Rectory Park given a new lease of life

Tim Duke and community archaeologist Kev Cale on the timber bridge.
Tim Duke and community archaeologist Kev Cale on the timber bridge.

Historic Rectory Park has been given a new lease of life thanks to a £30,000 boost.

Public access to the lower part of the park in Thornhill has been greatly improved, allowing more people than ever to enjoy a piece of Dewsbury’s heritage.

The park contains the remains of Thornhill Hall, which was built more than 500 years ago and destroyed during the English Civil War.

The ruins are Grade II listed and the moat and surrounding grounds is a scheduled monument.

Much of the lower park was inaccessible to wheelchair users and people with buggies due to wet, muddy ground.

The grant from the SITA Trust has paid for a small replacement pedestrian footbridge over the medieval moat of the former Thornhill Hall.

This included raising the height of the bridge to enable level access to it from both banks, for the particular benefit of the disabled, infirm and people with wheelchairs and pushchairs.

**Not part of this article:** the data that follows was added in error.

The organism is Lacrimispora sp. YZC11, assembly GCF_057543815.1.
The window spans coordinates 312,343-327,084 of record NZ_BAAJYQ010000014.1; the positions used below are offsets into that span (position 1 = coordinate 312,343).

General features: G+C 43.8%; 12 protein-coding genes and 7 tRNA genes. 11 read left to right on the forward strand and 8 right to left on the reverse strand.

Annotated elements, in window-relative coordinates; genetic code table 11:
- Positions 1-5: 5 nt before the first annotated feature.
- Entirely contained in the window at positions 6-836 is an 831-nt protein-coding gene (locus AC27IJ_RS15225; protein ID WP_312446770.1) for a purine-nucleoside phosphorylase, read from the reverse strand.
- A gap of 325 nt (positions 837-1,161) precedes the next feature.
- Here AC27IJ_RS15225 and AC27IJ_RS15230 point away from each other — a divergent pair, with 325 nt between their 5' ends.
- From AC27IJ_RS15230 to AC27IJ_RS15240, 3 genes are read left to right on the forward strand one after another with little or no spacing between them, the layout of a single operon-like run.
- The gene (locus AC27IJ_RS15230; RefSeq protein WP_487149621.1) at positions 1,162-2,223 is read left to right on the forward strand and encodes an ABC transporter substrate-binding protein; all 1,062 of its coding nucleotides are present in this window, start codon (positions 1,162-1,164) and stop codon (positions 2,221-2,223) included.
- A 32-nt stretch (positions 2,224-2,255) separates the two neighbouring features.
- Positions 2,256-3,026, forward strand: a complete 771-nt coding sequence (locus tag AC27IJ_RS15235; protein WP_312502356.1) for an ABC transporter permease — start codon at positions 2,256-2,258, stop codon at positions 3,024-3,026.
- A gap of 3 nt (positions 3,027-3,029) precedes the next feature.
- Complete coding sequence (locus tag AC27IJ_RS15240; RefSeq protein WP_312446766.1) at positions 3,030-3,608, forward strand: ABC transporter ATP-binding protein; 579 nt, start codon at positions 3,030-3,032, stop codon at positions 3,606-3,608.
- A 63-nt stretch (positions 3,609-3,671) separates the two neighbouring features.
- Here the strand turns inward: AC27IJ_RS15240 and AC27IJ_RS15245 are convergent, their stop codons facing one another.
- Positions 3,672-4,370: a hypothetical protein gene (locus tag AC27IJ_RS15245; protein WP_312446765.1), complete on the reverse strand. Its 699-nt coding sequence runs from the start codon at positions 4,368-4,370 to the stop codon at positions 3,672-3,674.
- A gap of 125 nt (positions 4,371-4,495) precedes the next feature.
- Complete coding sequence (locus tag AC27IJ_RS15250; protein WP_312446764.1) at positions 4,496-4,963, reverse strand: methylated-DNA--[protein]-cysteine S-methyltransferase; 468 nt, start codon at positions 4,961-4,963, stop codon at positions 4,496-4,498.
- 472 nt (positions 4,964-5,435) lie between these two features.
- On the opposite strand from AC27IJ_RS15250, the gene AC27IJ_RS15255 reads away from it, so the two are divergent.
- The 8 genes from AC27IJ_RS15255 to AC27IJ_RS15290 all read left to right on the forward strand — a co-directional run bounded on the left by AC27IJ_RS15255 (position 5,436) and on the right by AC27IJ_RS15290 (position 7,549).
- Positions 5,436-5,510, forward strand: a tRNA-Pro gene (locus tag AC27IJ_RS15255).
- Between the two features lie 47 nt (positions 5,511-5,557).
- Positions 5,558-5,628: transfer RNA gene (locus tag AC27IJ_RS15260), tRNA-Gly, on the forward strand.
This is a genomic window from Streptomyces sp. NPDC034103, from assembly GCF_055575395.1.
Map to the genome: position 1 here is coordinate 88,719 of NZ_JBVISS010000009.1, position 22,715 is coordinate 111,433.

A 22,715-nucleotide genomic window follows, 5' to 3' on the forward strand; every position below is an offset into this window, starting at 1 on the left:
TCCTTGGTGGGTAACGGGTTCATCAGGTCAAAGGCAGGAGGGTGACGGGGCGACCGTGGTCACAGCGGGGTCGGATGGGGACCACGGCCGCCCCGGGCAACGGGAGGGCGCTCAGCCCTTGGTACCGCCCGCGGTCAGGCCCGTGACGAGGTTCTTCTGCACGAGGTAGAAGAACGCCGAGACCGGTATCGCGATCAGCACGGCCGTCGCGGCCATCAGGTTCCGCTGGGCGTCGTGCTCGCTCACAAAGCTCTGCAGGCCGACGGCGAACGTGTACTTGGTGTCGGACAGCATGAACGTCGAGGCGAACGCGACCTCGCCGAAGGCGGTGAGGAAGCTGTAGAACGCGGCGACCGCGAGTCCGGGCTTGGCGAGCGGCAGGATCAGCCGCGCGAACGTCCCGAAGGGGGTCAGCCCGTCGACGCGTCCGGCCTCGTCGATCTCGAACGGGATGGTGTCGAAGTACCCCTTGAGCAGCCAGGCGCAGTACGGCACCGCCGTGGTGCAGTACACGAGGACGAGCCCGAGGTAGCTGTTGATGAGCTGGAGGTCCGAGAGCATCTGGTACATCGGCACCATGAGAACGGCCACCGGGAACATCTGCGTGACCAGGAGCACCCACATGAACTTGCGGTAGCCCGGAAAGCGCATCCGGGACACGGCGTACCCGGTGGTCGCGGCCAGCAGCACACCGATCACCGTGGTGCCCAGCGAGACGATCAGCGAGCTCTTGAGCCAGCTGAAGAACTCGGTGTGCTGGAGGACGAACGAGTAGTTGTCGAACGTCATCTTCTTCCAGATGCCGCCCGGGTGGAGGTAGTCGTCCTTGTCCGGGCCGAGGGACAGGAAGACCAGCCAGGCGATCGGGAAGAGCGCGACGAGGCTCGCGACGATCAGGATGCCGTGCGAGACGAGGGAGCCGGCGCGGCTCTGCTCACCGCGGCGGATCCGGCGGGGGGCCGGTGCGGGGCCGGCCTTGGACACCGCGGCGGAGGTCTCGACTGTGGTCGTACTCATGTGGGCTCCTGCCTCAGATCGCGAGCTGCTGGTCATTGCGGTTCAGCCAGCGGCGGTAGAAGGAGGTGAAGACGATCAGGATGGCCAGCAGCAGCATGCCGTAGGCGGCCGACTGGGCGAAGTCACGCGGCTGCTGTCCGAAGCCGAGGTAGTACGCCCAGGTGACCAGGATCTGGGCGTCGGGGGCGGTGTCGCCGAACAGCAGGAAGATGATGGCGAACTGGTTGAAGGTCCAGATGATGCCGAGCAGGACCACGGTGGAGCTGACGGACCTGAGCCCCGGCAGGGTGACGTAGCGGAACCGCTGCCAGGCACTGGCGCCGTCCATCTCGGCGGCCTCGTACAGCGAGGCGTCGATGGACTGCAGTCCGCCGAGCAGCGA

It also paid for a new gently sloping footpath to the footbridge landing and refurbishment of remaining steps, which were badly degraded. Visitors previously had to walk through mud to reach the bridge.

Footpath improvements have also been carried out from the Hall Lane pedestrian entrance to the park, along the west side of the moat to the start of the new pathway down to the bridge.

The previous path was largely unsurfaced and uneven and became extremely muddy in wet weather.

Tim Duke, the chairman of Friends of Rectory Park, said: “We would like to thank SITA Trust for their generous funding for the new bridge and associated works in Rectory Park.

“The new bridge and access path has opened up the island and its wealth of history to a whole new audience and is already being used by people in wheelchairs and on mobility scooters.

“The improvements have given a new lease of life to the lower park opening it up to the local residents once again and helping us to achieve our regeneration goals for the park as a whole.”

Leader of Kirklees Council Coun David Sheard said: “The scheme has already made a big difference to facilities in and around Thornhill Rectory Park.

“It has demonstrated how we will need to work in the future, by seeking new sources of finance to enhance the council’s services.”

The SITA Trust is an independent funding body set up in 1997 to provide funding through the Landfill Communities Fund.